By Julie Shapiro
FINANCIAL DISTRICT — A battle over new classroom space at 26 Broadway is pitting a high-performing lower Manhattan high school against a school from the Upper East Side.
The city plans to move Richard R. Green High School of Teaching from East 88th Street down to the brand-new school space in 26 Broadway next fall. But downtown’s exclusive Millennium High School, which accepts just 3 percent of its applicants, is also eyeing the space in hopes of expanding.
The downtown community and Assembly Speaker Sheldon Silver have strongly backed Millennium over Richard R. Green — a position that provoked strong feelings at a public hearing Wednesday night.
Parents at Millennium and the Lower Manhattan Community Middle School, which is also located in 26 Broadway, painted Richard R. Green as a struggling, potentially dangerous school, with 131 suspensions and a 68 percent graduation rate last year, compared to Millennium’s eight suspensions and 98 percent graduation rate.
Students, staff and parents at Richard R. Green bristled at the depiction.
"We’re not predators," Howard Shapiro, attendance coordinator at the school, told the crowd of about 60 people gathered at 26 Broadway Wednesday. "They’re just normal kids coming to school who want an education."
Richard R. Green Principal David Raubvogel said his school offers just as many Advanced Placement classes as Millennium, even though Richard R. Green does not get to choose its students and has four times as many special needs kids. Despite the challenges, Richard R. Green has sent students to Ivy League colleges, and one student was recently awarded the prestigious Gates Millennium Scholarship, Raubvogel said.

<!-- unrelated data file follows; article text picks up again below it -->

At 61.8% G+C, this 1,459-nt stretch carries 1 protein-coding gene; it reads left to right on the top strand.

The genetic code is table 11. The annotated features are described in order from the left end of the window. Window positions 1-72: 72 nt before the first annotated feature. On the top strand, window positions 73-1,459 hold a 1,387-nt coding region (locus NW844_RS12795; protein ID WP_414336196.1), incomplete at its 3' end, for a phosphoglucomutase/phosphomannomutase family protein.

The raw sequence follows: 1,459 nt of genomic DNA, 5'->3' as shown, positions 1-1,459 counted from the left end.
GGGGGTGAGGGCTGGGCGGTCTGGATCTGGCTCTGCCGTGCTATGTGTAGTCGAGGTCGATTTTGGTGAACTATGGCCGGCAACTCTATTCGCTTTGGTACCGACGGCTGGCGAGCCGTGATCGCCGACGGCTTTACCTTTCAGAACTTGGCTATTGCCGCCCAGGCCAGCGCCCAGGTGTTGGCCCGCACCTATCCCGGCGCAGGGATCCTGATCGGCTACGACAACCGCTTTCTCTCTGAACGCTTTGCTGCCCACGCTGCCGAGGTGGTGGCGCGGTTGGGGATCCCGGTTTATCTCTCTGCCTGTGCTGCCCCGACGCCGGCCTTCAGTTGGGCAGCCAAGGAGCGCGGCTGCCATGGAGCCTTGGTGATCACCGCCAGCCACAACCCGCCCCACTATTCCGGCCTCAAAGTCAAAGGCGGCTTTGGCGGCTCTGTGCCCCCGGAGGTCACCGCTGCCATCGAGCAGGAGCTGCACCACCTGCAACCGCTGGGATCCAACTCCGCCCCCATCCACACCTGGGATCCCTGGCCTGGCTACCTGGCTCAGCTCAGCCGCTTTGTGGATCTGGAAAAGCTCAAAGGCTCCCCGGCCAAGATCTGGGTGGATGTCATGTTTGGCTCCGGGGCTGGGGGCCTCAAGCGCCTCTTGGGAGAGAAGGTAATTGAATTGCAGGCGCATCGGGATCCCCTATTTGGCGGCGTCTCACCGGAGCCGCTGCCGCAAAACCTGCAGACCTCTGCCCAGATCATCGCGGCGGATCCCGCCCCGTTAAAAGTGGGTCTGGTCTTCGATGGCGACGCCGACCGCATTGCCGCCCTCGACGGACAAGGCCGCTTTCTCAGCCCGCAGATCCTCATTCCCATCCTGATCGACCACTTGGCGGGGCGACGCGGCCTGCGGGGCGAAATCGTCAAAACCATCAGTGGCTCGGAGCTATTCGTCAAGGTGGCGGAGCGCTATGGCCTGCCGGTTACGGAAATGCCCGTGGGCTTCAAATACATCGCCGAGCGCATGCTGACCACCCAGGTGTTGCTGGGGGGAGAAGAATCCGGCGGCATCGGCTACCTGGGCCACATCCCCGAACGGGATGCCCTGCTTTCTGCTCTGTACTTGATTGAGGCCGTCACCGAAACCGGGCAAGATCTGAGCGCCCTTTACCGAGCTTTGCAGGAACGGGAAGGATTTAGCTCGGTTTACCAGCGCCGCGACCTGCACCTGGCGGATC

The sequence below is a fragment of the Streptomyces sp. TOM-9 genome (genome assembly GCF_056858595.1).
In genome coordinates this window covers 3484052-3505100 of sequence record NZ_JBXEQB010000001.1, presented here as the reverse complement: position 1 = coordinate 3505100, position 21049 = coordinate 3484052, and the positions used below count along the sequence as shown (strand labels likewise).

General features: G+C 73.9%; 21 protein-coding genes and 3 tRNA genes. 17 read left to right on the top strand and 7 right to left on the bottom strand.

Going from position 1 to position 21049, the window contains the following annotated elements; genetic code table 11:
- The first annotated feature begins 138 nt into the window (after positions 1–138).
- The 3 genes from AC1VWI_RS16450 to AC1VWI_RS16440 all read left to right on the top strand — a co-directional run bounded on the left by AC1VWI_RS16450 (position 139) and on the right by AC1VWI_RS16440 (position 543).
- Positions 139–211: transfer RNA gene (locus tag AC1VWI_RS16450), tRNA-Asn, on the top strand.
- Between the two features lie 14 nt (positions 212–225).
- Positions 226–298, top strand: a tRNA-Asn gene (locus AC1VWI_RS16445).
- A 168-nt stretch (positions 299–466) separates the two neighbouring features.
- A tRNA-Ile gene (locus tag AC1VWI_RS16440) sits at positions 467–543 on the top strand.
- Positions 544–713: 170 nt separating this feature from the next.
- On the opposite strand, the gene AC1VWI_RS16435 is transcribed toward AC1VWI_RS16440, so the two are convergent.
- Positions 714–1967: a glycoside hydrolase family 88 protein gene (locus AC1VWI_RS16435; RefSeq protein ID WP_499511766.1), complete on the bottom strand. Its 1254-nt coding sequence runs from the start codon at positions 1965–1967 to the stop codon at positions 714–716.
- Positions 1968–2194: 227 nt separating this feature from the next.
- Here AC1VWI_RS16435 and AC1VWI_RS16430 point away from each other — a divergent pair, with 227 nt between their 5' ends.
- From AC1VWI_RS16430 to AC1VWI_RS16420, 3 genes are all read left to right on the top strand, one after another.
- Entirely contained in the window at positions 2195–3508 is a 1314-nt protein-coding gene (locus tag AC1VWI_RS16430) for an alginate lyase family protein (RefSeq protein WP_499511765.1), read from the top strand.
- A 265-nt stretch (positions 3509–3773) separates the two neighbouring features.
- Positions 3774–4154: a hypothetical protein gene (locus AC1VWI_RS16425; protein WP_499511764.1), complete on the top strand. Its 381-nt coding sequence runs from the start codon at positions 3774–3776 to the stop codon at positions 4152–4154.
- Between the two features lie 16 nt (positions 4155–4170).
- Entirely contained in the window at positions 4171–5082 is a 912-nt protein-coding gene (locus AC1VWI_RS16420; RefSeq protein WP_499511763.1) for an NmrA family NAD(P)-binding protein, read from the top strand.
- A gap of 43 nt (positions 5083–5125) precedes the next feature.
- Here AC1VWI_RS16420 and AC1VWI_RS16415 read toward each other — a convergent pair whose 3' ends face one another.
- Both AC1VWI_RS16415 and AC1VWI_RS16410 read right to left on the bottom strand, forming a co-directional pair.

"The motivation of these students has absolutely no correlation with their socio-economic status," said Tracee Cotto, 19, a Bronx resident and graduate of Richard R. Green who is now a sophomore at Ithaca College.
Jolan Nagi, a Richard R. Green parent, said the 600-student school has been through a lot in the past few years, including the sudden death of a teacher, but the community has been getting excited about the prospect of moving to lower Manhattan.
"Now all of a sudden, our kids aren’t good enough," said Nagi, who lives in Brooklyn. "Everything you want for your kids, we want as well."
Some of the lower Manhattan advocates said Wednesday night that they had nothing against Richard R. Green and would be happy to help them find another suitable space.
But since downtown residents fought for the city to lease the 26 Broadway space, downtown kids should be the ones who benefit from it, they say.
The city, though, plans to expand Millennium in Brooklyn rather than lower Manhattan, because Brooklyn has a greater need for selective high school seats.
Currently, Richard R. Green, which focuses on training future teachers, is crammed into an overcrowded Upper East Side building designed for elementary students, with no real gym or library.
"We need a bigger space," said Dakwan Benson, 16, a Richard R. Green student who lives in Harlem. "Every time we open up our lockers, people bump into each other."
The city plans to move P.S. 151, an Upper East Side elementary school, into Richard R. Green’s current space, which is why Richard R. Green needs to move.
Raubvogel, the school's principal, said moving down to the Financial District would give the students, especially the boys, more positive role models along with much-needed facilities.
"They’re going to benefit from seeing successful businessmen around them all day," Raubvogel said after the hearing. "It’s going to change the way they act, the way they dress. It will be a phenomenal opportunity for them."
The city will hold a second hearing on the Richard R. Green move Jan. 6 at 6 p.m. at Richard R. Green, 421 E. 88th St. The Panel for Educational Policy will vote on the proposal Jan. 19 at 6 p.m. at Brooklyn Technical High School, 29 Fort Green Pl., Brooklyn.